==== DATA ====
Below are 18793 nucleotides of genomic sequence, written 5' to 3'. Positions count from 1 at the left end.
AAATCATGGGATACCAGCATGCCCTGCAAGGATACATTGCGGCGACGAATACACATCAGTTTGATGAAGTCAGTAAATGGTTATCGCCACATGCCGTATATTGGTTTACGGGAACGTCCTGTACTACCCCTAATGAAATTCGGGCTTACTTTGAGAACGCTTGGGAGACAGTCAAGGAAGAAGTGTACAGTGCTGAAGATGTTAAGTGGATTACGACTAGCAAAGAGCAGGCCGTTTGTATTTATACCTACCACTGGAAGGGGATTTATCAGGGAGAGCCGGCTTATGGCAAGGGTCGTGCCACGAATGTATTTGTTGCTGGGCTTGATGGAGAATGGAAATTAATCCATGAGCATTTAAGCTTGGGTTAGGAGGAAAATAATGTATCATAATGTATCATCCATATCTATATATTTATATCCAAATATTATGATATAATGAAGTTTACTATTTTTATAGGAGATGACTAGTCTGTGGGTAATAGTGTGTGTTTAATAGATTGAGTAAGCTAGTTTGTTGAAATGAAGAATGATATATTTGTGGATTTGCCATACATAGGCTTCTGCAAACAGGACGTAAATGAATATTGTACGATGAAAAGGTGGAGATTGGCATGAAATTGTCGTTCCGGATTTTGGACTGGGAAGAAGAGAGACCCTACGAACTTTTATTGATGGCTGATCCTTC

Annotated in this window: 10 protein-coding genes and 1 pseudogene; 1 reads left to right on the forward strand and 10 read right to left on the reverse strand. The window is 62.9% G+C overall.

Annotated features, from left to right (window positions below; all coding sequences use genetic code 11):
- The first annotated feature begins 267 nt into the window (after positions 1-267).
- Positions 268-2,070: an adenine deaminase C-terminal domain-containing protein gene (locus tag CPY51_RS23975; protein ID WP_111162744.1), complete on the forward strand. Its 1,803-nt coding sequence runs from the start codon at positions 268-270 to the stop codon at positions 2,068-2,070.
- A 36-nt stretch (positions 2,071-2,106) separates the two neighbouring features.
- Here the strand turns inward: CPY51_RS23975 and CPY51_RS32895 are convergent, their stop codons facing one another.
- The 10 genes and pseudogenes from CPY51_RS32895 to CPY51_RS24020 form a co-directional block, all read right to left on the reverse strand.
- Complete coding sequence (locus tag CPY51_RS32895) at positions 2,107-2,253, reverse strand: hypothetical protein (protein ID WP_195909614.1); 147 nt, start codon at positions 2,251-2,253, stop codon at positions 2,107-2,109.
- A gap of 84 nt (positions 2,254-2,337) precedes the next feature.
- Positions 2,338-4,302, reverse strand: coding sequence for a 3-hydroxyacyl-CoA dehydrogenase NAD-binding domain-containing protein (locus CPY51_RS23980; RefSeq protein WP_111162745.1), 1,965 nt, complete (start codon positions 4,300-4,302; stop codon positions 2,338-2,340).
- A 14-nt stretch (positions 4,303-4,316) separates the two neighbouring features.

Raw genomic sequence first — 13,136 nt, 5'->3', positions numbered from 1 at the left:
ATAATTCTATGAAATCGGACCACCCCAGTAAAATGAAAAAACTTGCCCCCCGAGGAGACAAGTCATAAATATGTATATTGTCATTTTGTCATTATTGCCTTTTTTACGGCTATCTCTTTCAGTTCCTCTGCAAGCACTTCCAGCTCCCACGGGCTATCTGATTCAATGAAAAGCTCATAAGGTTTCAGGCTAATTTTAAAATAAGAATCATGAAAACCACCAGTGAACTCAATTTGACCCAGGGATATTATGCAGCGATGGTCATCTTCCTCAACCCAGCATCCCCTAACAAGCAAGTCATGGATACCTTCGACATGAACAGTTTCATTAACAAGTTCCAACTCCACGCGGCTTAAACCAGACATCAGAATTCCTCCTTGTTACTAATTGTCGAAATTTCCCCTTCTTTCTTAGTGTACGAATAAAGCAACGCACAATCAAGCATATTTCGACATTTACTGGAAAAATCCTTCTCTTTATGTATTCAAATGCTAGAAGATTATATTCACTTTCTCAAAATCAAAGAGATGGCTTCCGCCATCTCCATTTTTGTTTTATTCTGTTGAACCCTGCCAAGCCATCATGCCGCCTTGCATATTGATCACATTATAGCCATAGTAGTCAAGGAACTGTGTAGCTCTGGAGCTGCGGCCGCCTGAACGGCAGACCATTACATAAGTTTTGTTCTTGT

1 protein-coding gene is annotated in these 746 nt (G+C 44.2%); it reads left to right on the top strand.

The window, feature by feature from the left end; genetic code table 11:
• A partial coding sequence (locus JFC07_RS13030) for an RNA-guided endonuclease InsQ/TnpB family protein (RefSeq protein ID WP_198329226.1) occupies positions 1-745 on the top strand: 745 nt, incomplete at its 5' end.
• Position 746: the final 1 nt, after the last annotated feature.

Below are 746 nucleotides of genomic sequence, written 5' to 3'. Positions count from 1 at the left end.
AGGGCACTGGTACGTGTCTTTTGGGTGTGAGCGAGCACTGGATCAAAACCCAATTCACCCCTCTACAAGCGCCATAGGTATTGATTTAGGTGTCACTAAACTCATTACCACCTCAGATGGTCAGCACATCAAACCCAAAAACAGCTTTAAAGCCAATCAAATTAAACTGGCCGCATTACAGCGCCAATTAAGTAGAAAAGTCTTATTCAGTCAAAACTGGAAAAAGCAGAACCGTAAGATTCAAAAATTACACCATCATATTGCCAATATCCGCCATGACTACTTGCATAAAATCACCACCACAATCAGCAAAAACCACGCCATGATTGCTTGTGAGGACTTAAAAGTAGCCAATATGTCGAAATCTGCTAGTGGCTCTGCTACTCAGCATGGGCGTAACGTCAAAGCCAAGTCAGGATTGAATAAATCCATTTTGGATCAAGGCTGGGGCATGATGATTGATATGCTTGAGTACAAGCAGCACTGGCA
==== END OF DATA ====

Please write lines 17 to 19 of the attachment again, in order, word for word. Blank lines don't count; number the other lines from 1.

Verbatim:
The window, feature by feature from the left end; genetic code table 11:
• A partial coding sequence (locus JFC07_RS13030) for an RNA-guided endonuclease InsQ/TnpB family protein (RefSeq protein ID WP_198329226.1) occupies positions 1-745 on the top strand: 745 nt, incomplete at its 5' end.
• Position 746: the final 1 nt, after the last annotated feature.